Commercial Brokers Expecting Another Good Year for Region
John Jordan | February 2019
WHITE PLAINS—A record crowd of approximately 150 real estate professionals attended the annual Commercial Broker Roundtable presented by the Hudson Gateway Association of Realtors’ Commercial Investment Division on Jan. 23.
The panel of veteran commercial brokers who do business in the lower Hudson Valley and New York metro region, were upbeat at the session held at the White Plains headquarters of the Hudson Gateway Association of Realtors about the commercial markets in Westchester County and points north in Rockland, Orange and Putnam counties.
CID President John Barrett moderated the panel that included Paul Adler, chief strategy officer with Rand Commercial; William Cuddy, executive vice president with CBRE; Sarah Jones-Maturo, president of RM Friedland and Glenn Walsh, executive managing director with Newmark Knight Frank. Barrett also serves as senior vice president, managing director of investment sales at RM Friedland.
While all panelists expressed concern over the new natural gas hookup moratorium imposed by Con Edison five days earlier, some of the key talking points included the continued positive impacts of adaptive reuse of outdated office buildings in the region and particularly in Westchester County, significant investment and development of multifamily and mixed-use projects in the region and the dominance of small to medium-sized business growth as drivers of commercial real estate activity.
While multifamily development should continue if the natural gas shortage issue is addressed, the market is still not ready for any new office construction in Westchester County, they noted.
Walsh said that in 2017 large lease transactions fueled the market and led to the county posting an overall positive space absorption for the first time in years. He noted that in 2018, the county once again achieved positive space absorption, but last year “was a much healthier market,” because it was done with small and mid-sized deals.
The largest lease transaction in 2018 was a 30,000-square-foot sublease, as compared to 2017 when Fuji’s expansion and lease renewal of 120,000-square-foot in Valhalla was the largest transaction in Westchester County.
He added that in 2018, a majority of the deals were 25,000 square feet and below and the 10,000-square-foot and lower sector was the best the market has seen in years. There was significant growth in the Eastern section of Westchester and in Downtown White Plains.
The western section of the market is now showing significant activity now that building ownership has stabilized and some owners are undertaking capital improvements in their properties.
“We’re projecting another good year for Westchester County, albeit maybe a little different than the national market,” Walsh said.
Both Walsh and CBRE’s Cuddy agreed that the conversion of outdated Class B and C buildings to other uses has benefitted the market. At its peak, the office market in Westchester totaled 33.3 million square feet, today the market totals approximately 26 million square feet.
Cuddy noted that in the past three years, 37% of all Class A and B buildings in Westchester County have changed ownership.
“The perception of the market being weak or distraught is misguided,” Cuddy said. “We have seen this evolution of our office market for repurposing and adaptive reuses really accelerate the change in the underlying dynamics of the market.”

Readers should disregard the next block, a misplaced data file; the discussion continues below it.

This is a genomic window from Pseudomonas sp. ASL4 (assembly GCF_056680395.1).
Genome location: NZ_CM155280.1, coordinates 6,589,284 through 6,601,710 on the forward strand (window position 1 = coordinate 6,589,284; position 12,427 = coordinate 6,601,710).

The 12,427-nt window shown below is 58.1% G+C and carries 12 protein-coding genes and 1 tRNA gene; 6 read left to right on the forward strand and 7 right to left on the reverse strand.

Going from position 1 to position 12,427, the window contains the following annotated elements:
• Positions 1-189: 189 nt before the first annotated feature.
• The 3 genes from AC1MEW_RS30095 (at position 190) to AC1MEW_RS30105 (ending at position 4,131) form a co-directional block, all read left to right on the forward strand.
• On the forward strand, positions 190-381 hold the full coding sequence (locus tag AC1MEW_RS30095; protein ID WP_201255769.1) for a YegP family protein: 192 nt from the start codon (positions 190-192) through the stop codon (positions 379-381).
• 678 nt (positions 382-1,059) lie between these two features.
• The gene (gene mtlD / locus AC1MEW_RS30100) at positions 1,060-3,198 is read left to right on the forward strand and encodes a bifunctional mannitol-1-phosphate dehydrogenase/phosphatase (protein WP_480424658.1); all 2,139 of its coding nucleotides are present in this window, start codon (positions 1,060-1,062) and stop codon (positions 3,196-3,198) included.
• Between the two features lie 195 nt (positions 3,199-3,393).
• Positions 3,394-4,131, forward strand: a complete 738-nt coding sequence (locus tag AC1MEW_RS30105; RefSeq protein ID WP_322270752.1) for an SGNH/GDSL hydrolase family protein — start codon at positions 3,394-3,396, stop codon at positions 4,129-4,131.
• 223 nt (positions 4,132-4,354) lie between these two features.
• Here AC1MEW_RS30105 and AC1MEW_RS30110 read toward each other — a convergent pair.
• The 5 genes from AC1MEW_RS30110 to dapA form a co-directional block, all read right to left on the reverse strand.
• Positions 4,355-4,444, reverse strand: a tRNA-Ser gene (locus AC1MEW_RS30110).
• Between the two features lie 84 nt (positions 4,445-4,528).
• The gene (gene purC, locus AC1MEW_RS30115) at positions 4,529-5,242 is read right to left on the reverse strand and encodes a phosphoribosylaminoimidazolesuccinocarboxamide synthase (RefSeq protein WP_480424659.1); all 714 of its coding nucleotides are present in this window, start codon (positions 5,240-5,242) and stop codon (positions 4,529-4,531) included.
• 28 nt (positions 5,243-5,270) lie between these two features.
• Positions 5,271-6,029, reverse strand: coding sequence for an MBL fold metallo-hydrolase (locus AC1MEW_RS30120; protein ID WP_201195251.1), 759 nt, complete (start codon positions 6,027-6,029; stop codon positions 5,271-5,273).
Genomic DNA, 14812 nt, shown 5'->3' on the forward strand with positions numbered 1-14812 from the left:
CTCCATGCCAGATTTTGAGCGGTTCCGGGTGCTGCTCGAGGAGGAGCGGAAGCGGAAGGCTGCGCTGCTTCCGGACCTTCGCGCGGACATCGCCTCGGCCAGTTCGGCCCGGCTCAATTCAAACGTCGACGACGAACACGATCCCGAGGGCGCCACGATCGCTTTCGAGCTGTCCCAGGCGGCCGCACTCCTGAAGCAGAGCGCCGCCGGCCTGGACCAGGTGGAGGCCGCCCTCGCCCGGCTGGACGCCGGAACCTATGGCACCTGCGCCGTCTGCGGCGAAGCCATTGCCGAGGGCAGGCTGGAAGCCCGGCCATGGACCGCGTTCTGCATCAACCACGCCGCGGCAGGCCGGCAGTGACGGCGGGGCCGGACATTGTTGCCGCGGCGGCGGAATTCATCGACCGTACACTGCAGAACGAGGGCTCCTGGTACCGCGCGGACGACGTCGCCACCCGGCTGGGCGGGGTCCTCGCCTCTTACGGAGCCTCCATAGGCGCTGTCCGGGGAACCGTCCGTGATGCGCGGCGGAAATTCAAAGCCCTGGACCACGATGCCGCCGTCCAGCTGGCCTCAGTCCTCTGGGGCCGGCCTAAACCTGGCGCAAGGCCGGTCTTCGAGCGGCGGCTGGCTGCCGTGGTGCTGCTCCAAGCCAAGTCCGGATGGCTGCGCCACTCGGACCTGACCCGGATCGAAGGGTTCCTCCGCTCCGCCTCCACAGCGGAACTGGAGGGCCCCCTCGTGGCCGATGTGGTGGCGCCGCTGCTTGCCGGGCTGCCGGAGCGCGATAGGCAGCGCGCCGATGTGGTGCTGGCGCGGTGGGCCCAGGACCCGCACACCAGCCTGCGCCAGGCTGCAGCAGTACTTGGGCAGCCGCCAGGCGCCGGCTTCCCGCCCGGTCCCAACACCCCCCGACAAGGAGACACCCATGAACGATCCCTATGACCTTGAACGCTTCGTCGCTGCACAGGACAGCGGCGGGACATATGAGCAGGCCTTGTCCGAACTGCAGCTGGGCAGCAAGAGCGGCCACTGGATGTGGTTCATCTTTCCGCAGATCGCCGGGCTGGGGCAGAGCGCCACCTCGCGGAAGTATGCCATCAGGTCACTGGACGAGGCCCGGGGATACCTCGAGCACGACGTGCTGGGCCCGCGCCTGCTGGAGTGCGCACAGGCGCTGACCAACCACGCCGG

Cuddy and Walsh pointed to a number of notable capital improvement projects, including the successful repositioning of the Boyce Thompson property in Yonkers by Simone Development, as well as the upgrades being undertaken at the Gateway and White Plains Plaza office properties in White Plains.
Cuddy said that because of the current market dynamics, CBRE expects rents in Westchester County to rise 4% in 2019.
Rand Commercial’s Adler focused on the Rockland and Orange County markets in his presentation and noted that there are great shifts in the markets. He said that Orange, Dutchess and Putnam counties are seeking increased activity from industrial users from the Bronx moving north.
In Orange, Dutchess, Rockland and Putnam he said there is a lot of ground-up activity due to the lower costs as compared to locations to the south.
“Up in Orange County, leading the way is a 500-acre development known as Legoland (New York), which is not only going to be a great regional tourist attraction, it speaks to what is going on and the dynamic energy that we are seeing particularly in Orange County,” Adler said. “I think we are going to see in 2019 a real leap forward with the redevelopment of New York Stewart International Airport.”
Adler revealed that Rand Commercial is currently representing the Town of New Windsor in the potential sale of approximately one-third of the land at Stewart International Airport.
He also said that at present, service sector and data center users are very active in Rockland County. Adler also noted that Bradley Corporate Park in Blauvelt also will be changing hands in 2019.
Jones-Maturo, while noting that millennials are driving the demand for new multifamily product in New York City and major urban centers in the region, their interest will die down with age.
“People speak so much about millennials and renting in the city and all that. They (millennials) are my friends, my younger brothers and sisters and eventually a lot of these people will have families and they will get very sick of schlepping their strollers up the subway stairs and into taxis,” she said. “I don’t think this is going to exist in perpetuity that all of the millennials will live in the city… Eventually a lot of these people are going to move to the suburbs.”
The sponsor of the CID broker roundtable was Webster Bank.